Trails and Ways

Trails and Ways

Trails and Ways make bossanova dream pop from a bedroom studio in Oakland, CA. After graduating from UC Berkeley, lead singers Emma Oppen and Keith Brower Brown took off–one to Brazil and the other to Spain. Both learned the new territory and languages through nylon strings and percussion. After months abroad, they came home with a vision; to craft a sound with the pensive warmth of Brazilian jazz, the tight songcraft of Latin pop, and the hypnotic rough edges of basement dream pop.

The two female and two male members of Trails and Ways all sing, braiding their voices down landscapes of tight percussion, reverbed guitar hooks and tidal synthesizers. The lyrics are political graffiti and lovers’ unsaid conversations, crossing at the borders between Spanish, Portuguese and English.

The band makes its home in Oakland’s tight-knit scene of jazz pop experimenters and R&B producers. They play visceral shows powered by the force of their four matching crystals: amethyst, agate, larimar, turquoise. Through 2012, they rode a swell of singles and covers, and are currently working on their debut album.

Naming their sophomore album Developer is a bold move for the still-young band Social Studies. But it is as apt a descriptor as you're likely to find for how the sound of this San Francisco-based five-piece has flourished, matured, and, yes, developed over the past two years.

The band - led by Natalia Rogovin (vocals, keys) and Michael Jirkovsky (drums), who were joined in 2009 by bassist Jesse Hudson and guitarist Tom Smith and this year by second guitarist Ben McClintock - has already won a loyal fan base thanks to their arch take on modernist pop as heard on 2010 release Wind Up Wooden Heart. Social Studies has become a force to be reckoned with in concert as well, transfixing audiences at the CMJ Music Festival, SXSW, and Noise Pop, and bringing their unique energy and spirit to stages shared with tUnE-yArDs, Wye Oak, Lotus Plaza, Thee Oh Sees, Dodos, Dungen, and Au Revoir Simone just to name a few.

Now, on their new album, the goal was to strip things down to the basics, straighten out some of the more jagged lines of their previous work, and put the focus more on texture and mood.

“Before, we were rebellious. We fucked with things just because we wanted to push limits and boundaries," says Rogovin. "Developer is a more adult record. We tried to explore sounds and draw out parts to write more moving and focused songs."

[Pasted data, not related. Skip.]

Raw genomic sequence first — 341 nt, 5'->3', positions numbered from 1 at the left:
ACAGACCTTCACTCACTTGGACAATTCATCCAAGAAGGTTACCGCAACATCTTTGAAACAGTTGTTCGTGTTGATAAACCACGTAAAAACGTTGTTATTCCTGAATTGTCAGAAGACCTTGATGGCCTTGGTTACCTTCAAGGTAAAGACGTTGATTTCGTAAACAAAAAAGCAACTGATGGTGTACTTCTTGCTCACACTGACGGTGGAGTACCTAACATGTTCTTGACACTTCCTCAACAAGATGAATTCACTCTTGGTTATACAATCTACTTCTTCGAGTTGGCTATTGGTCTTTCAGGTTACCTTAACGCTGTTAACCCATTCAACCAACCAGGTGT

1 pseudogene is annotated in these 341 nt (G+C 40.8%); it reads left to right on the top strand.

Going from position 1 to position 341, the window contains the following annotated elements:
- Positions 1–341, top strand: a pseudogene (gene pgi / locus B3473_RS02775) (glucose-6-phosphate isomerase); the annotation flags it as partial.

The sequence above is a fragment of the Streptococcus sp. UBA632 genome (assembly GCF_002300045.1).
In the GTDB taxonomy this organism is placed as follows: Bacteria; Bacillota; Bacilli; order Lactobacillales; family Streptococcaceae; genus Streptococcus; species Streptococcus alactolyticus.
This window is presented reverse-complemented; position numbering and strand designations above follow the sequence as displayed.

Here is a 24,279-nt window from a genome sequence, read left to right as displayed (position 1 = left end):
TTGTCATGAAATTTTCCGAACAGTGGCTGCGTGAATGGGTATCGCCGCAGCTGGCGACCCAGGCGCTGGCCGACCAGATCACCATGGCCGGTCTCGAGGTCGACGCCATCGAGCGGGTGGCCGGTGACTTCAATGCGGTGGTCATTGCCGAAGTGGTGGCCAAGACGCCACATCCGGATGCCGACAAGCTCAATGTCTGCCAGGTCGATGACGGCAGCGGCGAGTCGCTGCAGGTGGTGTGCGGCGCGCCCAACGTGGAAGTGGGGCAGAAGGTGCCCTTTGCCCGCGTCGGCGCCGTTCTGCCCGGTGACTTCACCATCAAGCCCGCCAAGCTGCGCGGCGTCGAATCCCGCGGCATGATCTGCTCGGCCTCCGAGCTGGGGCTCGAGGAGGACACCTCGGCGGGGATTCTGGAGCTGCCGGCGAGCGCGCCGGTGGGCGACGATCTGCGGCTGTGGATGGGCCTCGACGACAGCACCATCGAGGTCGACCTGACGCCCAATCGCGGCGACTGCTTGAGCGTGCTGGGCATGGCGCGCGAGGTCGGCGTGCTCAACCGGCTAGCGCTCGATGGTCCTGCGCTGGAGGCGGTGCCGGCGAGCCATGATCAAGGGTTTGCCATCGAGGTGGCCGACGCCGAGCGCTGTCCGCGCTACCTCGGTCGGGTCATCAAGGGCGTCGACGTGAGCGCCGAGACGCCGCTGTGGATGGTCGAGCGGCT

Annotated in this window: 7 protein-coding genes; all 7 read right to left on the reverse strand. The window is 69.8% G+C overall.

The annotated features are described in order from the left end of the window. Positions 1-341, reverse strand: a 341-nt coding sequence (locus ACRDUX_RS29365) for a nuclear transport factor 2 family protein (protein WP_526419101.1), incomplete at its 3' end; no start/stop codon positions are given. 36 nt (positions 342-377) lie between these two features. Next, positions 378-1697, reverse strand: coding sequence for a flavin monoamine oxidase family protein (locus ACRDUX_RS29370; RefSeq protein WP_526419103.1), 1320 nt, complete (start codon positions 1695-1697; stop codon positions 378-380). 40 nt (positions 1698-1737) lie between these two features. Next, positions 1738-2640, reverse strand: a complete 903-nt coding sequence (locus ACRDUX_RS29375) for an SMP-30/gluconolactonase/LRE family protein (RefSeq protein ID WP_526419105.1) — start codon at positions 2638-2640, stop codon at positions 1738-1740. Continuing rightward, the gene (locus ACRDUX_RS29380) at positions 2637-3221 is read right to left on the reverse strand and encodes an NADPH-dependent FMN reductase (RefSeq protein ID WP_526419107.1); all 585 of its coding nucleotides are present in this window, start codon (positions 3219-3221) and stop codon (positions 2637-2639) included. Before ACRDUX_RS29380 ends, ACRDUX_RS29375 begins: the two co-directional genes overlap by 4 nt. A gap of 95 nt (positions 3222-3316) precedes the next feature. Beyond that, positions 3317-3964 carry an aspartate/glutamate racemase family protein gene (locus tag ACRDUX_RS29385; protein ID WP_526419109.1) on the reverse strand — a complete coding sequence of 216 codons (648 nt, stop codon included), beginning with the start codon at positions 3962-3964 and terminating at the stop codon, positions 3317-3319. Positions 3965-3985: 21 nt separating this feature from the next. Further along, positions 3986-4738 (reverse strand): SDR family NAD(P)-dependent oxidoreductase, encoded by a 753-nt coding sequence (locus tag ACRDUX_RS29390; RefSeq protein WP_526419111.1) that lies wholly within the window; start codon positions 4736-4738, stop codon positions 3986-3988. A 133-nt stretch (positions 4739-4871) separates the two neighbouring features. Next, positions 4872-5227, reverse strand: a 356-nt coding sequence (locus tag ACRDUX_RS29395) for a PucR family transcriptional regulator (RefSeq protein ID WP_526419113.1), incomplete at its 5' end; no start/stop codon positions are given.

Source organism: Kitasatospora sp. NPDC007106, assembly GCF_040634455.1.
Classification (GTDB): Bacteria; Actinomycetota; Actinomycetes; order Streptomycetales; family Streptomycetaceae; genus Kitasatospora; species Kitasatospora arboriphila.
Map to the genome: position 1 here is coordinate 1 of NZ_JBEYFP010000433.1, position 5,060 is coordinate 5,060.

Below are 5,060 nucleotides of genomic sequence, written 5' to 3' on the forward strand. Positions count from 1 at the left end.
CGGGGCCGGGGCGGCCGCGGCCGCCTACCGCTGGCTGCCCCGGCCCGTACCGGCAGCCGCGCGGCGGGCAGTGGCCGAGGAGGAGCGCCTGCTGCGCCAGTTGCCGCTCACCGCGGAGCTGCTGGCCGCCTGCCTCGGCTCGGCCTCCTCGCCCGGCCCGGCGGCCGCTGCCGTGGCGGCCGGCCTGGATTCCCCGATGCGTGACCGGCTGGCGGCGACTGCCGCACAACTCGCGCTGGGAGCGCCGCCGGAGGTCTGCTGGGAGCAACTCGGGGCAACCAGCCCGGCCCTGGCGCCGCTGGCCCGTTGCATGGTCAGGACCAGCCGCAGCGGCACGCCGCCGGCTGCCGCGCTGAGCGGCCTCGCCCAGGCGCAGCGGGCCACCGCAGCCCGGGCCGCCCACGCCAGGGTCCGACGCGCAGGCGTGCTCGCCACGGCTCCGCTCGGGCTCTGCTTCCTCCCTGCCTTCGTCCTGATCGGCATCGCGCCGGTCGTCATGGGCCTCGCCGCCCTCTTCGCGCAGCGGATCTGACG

They enlisted the able ears and hands of engineer and co-producer Eli Crews (tUnE-yArDs, Deerhoof, Thao & Mirah) who helped hone this new barebones attack as well as reflect the excitement of their live show.

On Developer, all the pieces have come together perfectly. The clear-eyed production helps bring out the dark, sexy heart of these ruminations on life, love, pain, and pleasure. The themes of the album are as complex as the songs are streamlined.

"The album is about art, but it's also a cinematic exploration of those turning points in life that you didn't see coming and didn't realize were important until much later," says Rogovin.

Lead single Terracur calls the bluff of a headstrong friend threatening to leave in the middle of a torrid situation, while Away For the Weekend turns the tables to justify a departure: “Ever discover another that makes you feel good, you always feel right/ the notion of fleeing the corporeal being/Just run to your other life.”

In Developer, Social Studies has succeeded in evoking a set of feelings and emotions that will linger with listeners long after the last notes have faded away. Warm, cold, or downright chilling, there is a connection between the personal and universal that the band taps into through a set of fearless, powerful and gripping songs.

Astronauts, etc.

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The Independent

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Trails and Ways with Social Studies, Astronauts, etc.

Friday, June 7 · Doors 8:30 PM / Show 9:00 PM at The Independent

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